Friday, 10 March 2017 01.24M / Preston Consult
Nigeria’s GDP performance improved slightly in the 4th quarter of 2016, and showed us a route to recovery. The current recession has affected all of us. But the root causes of it are deep, and they must be addressed if we are to build a more sustainable and competitive economy. We must understand the causes of our economic malaise in order to implement solutions that are sustainable.
Status of the Nigerian Recession
Nigeria’s economy continued its decline, ending 2016 with a full year GDP contraction of 1.5 percent. Coming into 2017, Nigeria still finds itself in the woods, plagued by record levels of inflation which reached 18.7 percent in January 2017, and a murky Foreign Exchange (FX) policy which continues to deter investment inflows and stall economic revival. Foreign Direct Investment (FDI) which peaked at US$8.8 Billion in 2011 has been on a steady decline, reaching its all-time low of US$1.6 Billion in 2016.
Gross international foreign reserves have however ticked upwards by 15 percent since December 2016, to $30 billion in March this year, its highest level in 19 months, as oil prices rose globally, coupled with the CBN policy of rationing FX. The exchange rate spread has narrowed slightly, following a series of interventions by the CBN. The country’s fiscal deficit has increased, so also has State governments’ indebtedness, which has risen by 10 percent, as their revenues declined by 8 percent between 2011 and 2015.
The Government's Proposed Solution: Economic Recovery and Growth Plan (ERGP)
The Nigerian government has launched the economic recovery and growth plan, an initiative which is expected to lead to the growth of the nation’s economy by 2.19 percent in 2017 and 7 percent by the end of the Plan period in 2020. It prioritizes key turnaround interventions and enablers in order to generate concrete, visible impact by 2017 year-end and articulates medium term economic policies to implement over 2017 to 2020. The all-inclusive economic policy document is expected to help put the economy back on track, following the effects of the recession. For the Strategic Implementation Plan, attention will be given to four broad areas namely: macroeconomic stability; economic growth and diversification; competitiveness and business environment; and governance and security.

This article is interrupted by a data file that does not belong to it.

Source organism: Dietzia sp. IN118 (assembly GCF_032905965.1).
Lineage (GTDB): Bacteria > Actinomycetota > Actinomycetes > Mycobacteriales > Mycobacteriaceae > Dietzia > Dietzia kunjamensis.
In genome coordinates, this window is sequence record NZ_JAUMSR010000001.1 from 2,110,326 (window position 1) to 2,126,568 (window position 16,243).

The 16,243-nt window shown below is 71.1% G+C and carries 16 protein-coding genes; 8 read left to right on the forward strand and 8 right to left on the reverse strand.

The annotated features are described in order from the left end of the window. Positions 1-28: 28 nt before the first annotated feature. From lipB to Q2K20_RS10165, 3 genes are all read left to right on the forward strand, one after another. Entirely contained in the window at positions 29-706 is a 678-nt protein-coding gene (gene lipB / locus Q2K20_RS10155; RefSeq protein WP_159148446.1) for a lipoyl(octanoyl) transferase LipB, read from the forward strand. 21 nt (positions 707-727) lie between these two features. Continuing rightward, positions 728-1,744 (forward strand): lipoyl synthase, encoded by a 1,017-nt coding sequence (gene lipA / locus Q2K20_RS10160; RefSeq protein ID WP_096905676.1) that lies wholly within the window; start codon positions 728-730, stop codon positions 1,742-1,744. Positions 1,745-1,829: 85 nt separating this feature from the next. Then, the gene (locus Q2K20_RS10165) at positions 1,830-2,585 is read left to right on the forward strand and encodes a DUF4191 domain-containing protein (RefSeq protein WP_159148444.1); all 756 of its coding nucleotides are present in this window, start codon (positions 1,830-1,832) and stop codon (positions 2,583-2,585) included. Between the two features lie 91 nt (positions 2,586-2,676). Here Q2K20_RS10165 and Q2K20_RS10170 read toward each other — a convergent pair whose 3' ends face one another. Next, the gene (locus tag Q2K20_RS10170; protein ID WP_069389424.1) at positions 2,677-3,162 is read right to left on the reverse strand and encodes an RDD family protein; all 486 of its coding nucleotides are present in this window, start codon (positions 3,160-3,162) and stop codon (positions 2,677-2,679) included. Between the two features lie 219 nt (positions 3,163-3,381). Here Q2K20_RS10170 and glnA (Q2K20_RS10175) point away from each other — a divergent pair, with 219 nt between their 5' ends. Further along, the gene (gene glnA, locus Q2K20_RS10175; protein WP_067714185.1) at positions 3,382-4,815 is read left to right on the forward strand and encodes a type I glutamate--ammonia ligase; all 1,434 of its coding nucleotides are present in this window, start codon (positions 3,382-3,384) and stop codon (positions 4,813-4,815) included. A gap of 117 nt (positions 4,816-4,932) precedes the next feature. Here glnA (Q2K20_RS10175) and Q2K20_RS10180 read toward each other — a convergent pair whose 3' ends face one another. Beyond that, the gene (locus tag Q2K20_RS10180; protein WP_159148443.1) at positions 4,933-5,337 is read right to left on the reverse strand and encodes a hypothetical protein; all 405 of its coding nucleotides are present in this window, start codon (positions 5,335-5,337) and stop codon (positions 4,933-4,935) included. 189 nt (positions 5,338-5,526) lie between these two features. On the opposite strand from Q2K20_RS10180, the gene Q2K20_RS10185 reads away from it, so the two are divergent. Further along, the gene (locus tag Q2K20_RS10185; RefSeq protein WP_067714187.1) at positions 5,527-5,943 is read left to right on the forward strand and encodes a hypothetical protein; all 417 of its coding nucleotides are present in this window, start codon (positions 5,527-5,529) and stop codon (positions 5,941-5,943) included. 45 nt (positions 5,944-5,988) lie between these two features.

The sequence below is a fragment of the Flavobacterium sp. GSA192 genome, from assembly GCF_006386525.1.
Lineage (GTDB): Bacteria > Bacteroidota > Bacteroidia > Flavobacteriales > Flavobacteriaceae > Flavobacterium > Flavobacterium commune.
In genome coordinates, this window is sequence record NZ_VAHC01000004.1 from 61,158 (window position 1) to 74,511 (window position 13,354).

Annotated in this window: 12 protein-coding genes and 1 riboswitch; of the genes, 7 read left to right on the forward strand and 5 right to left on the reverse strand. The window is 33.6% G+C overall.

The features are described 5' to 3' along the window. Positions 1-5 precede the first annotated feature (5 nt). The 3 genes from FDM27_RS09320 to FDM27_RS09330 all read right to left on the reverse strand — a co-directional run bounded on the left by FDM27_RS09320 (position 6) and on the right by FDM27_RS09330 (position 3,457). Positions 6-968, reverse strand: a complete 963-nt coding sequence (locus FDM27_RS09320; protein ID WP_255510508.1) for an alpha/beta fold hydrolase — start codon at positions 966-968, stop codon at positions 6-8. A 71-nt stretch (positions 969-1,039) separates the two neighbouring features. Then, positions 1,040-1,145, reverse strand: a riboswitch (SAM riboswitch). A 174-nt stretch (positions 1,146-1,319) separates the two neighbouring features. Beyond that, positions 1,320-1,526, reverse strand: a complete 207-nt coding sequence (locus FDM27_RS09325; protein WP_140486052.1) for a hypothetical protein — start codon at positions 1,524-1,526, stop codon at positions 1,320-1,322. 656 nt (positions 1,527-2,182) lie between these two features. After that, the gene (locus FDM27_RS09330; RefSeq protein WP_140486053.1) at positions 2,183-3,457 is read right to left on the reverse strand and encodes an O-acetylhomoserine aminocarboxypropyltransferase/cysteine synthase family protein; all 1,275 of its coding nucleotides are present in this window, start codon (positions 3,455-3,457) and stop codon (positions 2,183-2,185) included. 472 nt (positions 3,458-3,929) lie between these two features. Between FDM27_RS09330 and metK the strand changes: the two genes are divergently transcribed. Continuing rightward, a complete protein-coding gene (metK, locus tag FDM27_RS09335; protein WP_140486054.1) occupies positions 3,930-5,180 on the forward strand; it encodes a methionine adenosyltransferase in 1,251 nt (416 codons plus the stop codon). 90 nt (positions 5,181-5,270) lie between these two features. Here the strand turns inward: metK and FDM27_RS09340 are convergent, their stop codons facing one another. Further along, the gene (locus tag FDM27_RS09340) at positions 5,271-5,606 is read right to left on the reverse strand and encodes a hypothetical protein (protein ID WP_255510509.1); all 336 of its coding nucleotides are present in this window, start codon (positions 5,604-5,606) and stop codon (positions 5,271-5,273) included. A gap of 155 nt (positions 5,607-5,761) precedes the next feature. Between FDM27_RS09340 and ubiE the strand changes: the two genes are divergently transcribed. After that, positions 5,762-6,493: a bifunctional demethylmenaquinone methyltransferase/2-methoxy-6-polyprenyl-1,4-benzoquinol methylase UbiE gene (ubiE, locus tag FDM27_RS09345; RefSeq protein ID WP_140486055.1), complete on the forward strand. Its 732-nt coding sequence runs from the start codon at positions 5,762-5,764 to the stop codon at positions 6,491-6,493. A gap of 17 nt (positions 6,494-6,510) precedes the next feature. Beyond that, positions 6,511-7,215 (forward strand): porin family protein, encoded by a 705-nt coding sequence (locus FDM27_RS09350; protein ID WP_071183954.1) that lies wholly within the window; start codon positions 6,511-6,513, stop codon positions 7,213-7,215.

Click Here to Download Economic Growth Plan 2017 – 2020 (PDF) Report
ERGP’s Strategic Objectives
The ERGP is based on 3 strategic objectives supported by enablers and a clear delivery plan. The inclusive growth plan involves promoting national prosperity by ensuring that the following measures are put in place:
a. Restoring growth - Monetary and fiscal stability, external balance, economic growth and diversification;
b. Investing in the Nigerian people - Health, education, social inclusion schemes, job creation and youth employment schemes;
c. Building a globally competitive economy – Improving the ease of doing business, investing in infrastructure and promoting digital led growth.
These strategic objectives are supported by enablers, which include developing sound industrial and trade policy, digital-led strategy, cross sector strategies as well as a clear delivery plan for implementing and financing projects.
The 5 Big Execution Priorities
The ERGP envisages that for the above objectives to be achieved, the FGN will need to focus on five (5) big execution priorities to kick start the economic recovery. These include:
a. The stabilization of the macroeconomic environment: This seeks to achieve alignment of monetary and fiscal policies, acceleration of non-oil revenue generation, drastically cut costs and privatization of selected assets.
b. Achieving agriculture and food security: The goal here is to deliver on the agricultural transformation that was kick-started by the Jonathan Administration.
c. Ensuring energy sufficiency in power and petroleum products: This entails urgently increasing oil production, boosting local refining for self-sufficiency and expanding power sector infrastructure.
d. Improving transport infrastructure: Here the government is seeking to boost the nation’s transport infrastructure stock by partnering with the private sector and delivering on targeted high priority transportation projects.
e. Driving industrialization through local and small business enterprise: The focus here is on improving the ease of doing business and accelerating the implementation of the National Industrial Revolution Plan.
The aim is to target with a clear strategy each stakeholder group including the public and private sector, general public, CSO’s, development partners, national assembly, rating agencies and the media.
Expectations from the ERGP
a. Growth in GDP